Health funding needs to rise by £28bn to match the current European Union average and approach "appropriate" funding levels, according to health experts.

Analysis by the King's Fund, an independent healthcare charity, shows that such an increase would mean a rise equivalent to putting up income tax by 10p in the pound or raising VAT to 27 per cent.

But, as he prepares to deliver his spring Budget, Chancellor Gordon Brown is understood to be considering other ways to reach the EU average incrementally by 2006. Options include increasing tax on cigarettes, dipping into Budget surpluses, raising National Insurance contributions from 10 per cent to 11 per cent to provide £3bn, and increasing the upper earnings limit on NI contributions to make another £1bn.

Mr Brown will base his plans for the health service on a second report to be published before the 17 April Budget by Derek Wanless, the former NatWest chief executive. Whitehall sources said the Wanless report would make a case for "a significant increase in health spending", possibly as much as £10bn, and would stress that the increase should be "sustained over a long period of time".

But Alan Milburn, the Health Secretary, has warned NHS professionals that he will be unable to continue to argue for more NHS spending unless reforms are delivered. A health department source said: "Alan's message has been that the reason we are putting such pressure on you is that we have to demonstrate to the Treasury that we are worth the money. It will strengthen our arm if we can meet our targets."

As part of those reforms the Government this week will announce plans to allow cash to follow elderly patients when they are discharged from hospital as a solution to "bed blocking" in the NHS.

An estimated 6,000 patients a year are forced to stay in hospital beds because of a lack of home helps and intermediate care. The new scheme would allow money to be transferred from the NHS to local councils, who run social services, as soon as a consultant decides a patient can go home.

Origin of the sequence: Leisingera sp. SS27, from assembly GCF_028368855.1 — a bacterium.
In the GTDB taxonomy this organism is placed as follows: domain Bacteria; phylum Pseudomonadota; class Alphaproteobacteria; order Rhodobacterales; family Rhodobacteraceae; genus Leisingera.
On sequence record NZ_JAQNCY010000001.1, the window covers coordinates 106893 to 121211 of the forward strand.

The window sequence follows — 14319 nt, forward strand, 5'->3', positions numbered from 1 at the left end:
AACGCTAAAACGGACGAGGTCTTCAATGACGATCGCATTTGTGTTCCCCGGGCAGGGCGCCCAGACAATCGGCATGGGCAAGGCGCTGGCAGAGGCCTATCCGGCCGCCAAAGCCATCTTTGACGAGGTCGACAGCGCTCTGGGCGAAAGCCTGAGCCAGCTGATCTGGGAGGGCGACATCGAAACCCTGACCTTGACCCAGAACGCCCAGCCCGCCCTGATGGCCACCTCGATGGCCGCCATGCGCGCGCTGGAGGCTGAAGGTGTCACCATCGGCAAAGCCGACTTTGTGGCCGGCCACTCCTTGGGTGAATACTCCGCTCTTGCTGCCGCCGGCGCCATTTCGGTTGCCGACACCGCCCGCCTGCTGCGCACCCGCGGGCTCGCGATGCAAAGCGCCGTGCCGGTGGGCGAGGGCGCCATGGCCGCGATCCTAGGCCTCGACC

While health service reform is important, the Government now knows the public expects more money to be put into what is increasingly seen as a failing service. Senior ministers are conscious that funding changes – particularly a tax hike to pay for the NHS – must be "politically acceptable".

Prime Minister Tony Blair signalled last week that Labour needed to win a third term in office to save the NHS. His plea for time followed a string of indications that tax rises could be on the way. But a Whitehall source said: "They are going to have a hard job persuading people that is what is required."

John Appleby, director of the Health Systems Programme at the King's Fund, said there was no "appropriate" spending figure for the NHS. "The trouble is they have no objective benchmark as to what is right to spend."

Current health spending is estimated at £57.6bn – 6.6 per cent of gross domestic product. Mr Appleby said it was possible the Wanless report would call for that to rise to 10 per cent, higher than the Government's projected rises – contained in a pledge to meet the unweighted EU average by 2006 – of up to 8 per cent.

Mr Appleby said it was likely a "health tax", earmarked to pay for the NHS, would be rejected as unworkable but he said Mr Brown could easily use the National Insurance contributions system and even highlight on people's pay slips how much they were paying towards the NHS.